I'm really, really bored,' said eight-year-old Savanna a few days ago. We were sitting in a holiday cottage where we've stayed more times than I can count. The cottage is on Achill Island in County Mayo, off the west coast of Ireland, which we have visited, in Savanna's words, 'hundreds of times'. She was delighted. 'It's great,' she said. 'There’s ab-sol-ute-ly nothing to do.'
'So you want to go home?' I asked her. She was adamant. 'No. It's really, really great being bored.'
I'd never really thought about it before, but some of our best family holidays are very, very boring. It's not that we don't do anything on them. It's that there's nothing we have to do. On Achill, there are no cinema or cultural activities of any kind. There's just outside – fields, beach, cliffs – to be clambered over, if the weather's good enough.
It's completely different to our regular city family life, where even the eight-year-old twins have a calendar to mark all their appointments. Recorder club, going to tea, Brownies, school fête. No point keeping a diary on Achill. Wouldn't be anything in it.
Perhaps it's also something to do with being on an island. Some years ago, the tourist office on Norfolk Island, off the coast of Australia, dreamt up a slogan to attract visitors to its sleepy shores. The posters read - 'Norfolk Island. The Most Boring Place in the World!' Visitors number increased substantially. The BBC, not believing Norfolk's claim, canvassed people to see where they found most boring. Interestingly, most named places they kept going back to.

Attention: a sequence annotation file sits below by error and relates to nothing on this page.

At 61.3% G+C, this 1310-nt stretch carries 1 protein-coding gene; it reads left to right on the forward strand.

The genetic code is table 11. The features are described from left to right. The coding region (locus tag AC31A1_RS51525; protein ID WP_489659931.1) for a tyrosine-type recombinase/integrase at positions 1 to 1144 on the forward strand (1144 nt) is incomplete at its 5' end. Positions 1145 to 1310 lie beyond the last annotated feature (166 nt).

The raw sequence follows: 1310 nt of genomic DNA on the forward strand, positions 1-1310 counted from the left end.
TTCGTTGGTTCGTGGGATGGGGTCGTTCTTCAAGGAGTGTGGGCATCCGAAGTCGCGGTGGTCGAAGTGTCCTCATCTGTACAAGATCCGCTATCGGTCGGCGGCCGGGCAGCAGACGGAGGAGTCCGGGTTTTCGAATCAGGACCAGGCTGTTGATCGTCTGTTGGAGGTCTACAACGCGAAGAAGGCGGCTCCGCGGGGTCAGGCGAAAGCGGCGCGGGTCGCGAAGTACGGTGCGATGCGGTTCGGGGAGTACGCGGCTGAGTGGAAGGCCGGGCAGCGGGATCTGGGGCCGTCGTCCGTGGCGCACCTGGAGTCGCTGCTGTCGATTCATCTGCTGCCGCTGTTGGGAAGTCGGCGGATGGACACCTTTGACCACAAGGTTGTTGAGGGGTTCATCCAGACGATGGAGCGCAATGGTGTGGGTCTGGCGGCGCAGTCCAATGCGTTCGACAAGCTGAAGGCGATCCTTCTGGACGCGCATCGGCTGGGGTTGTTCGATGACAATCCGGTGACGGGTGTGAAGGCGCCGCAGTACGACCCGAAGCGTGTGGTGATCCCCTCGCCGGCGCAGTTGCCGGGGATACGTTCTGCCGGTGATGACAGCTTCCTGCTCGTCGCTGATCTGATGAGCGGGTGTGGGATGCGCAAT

The truth is, we all like being bored on holiday, because we're increasingly entertained at home. We want to get up late, slouch around, wonder what on earth we're going to do today. And for my teenager, being bored is a badge of honour. It's obligatory for someone her age. I know when she gets home she'll boast to her mates about just how boring both the place, and her parents, are.
But there’s another side to it to. In a recent interview, Cressida Cowell, author of How to Train Your Dragon, said she was inspired to write by spending summer holidays as a child on a small, uninhabited Scottish island where there was nothing to do. So instead of kids’ clubs, waterslides, soft-play areas, rooms with play consoles and activities, activities, activities, she spent her holidays ‘drawing and making up stories’.
Inspired by this, we’re going to pack really lightly for our next trip. No more essential toys, essential games, essential bits of electronic kit. We’ll take paper and pencils, to draw or write with. I’ll report the results back to you. Fingers crossed, one of us will pen a bestseller. And when we're looking for somewhere else to go, and the kids say, 'That looks so boring,' I'll save a link to the page. Nothing like having nothing to do.
See our selection of hand-picked family-friendly holiday cottages in Ireland and sign up to our newsletter for details of exclusive discounts.